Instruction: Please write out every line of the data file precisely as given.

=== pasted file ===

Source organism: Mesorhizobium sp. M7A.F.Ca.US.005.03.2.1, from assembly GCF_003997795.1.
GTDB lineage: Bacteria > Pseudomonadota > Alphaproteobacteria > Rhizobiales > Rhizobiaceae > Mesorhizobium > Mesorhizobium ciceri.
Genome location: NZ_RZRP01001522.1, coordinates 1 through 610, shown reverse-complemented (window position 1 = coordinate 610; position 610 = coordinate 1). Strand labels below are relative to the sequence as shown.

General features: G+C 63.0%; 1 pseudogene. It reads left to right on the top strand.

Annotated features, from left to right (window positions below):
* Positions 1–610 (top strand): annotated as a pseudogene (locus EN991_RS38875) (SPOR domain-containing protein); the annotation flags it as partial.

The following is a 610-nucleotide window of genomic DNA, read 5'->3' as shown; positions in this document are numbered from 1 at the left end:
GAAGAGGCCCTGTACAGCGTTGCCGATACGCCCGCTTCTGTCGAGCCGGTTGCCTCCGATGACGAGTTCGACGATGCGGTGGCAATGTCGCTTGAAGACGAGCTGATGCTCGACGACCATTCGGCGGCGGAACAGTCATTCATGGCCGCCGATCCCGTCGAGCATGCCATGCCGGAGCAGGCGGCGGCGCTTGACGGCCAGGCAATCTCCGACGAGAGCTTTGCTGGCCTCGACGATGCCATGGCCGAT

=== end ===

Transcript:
Source organism: Mesorhizobium sp. M7A.F.Ca.US.005.03.2.1, from assembly GCF_003997795.1.
GTDB lineage: Bacteria > Pseudomonadota > Alphaproteobacteria > Rhizobiales > Rhizobiaceae > Mesorhizobium > Mesorhizobium ciceri.
Genome location: NZ_RZRP01001522.1, coordinates 1 through 610, shown reverse-complemented (window position 1 = coordinate 610; position 610 = coordinate 1). Strand labels below are relative to the sequence as shown.

General features: G+C 63.0%; 1 pseudogene. It reads left to right on the top strand.

Annotated features, from left to right (window positions below):
* Positions 1–610 (top strand): annotated as a pseudogene (locus EN991_RS38875) (SPOR domain-containing protein); the annotation flags it as partial.

The following is a 610-nucleotide window of genomic DNA, read 5'->3' as shown; positions in this document are numbered from 1 at the left end:
GAAGAGGCCCTGTACAGCGTTGCCGATACGCCCGCTTCTGTCGAGCCGGTTGCCTCCGATGACGAGTTCGACGATGCGGTGGCAATGTCGCTTGAAGACGAGCTGATGCTCGACGACCATTCGGCGGCGGAACAGTCATTCATGGCCGCCGATCCCGTCGAGCATGCCATGCCGGAGCAGGCGGCGGCGCTTGACGGCCAGGCAATCTCCGACGAGAGCTTTGCTGGCCTCGACGATGCCATGGCCGAT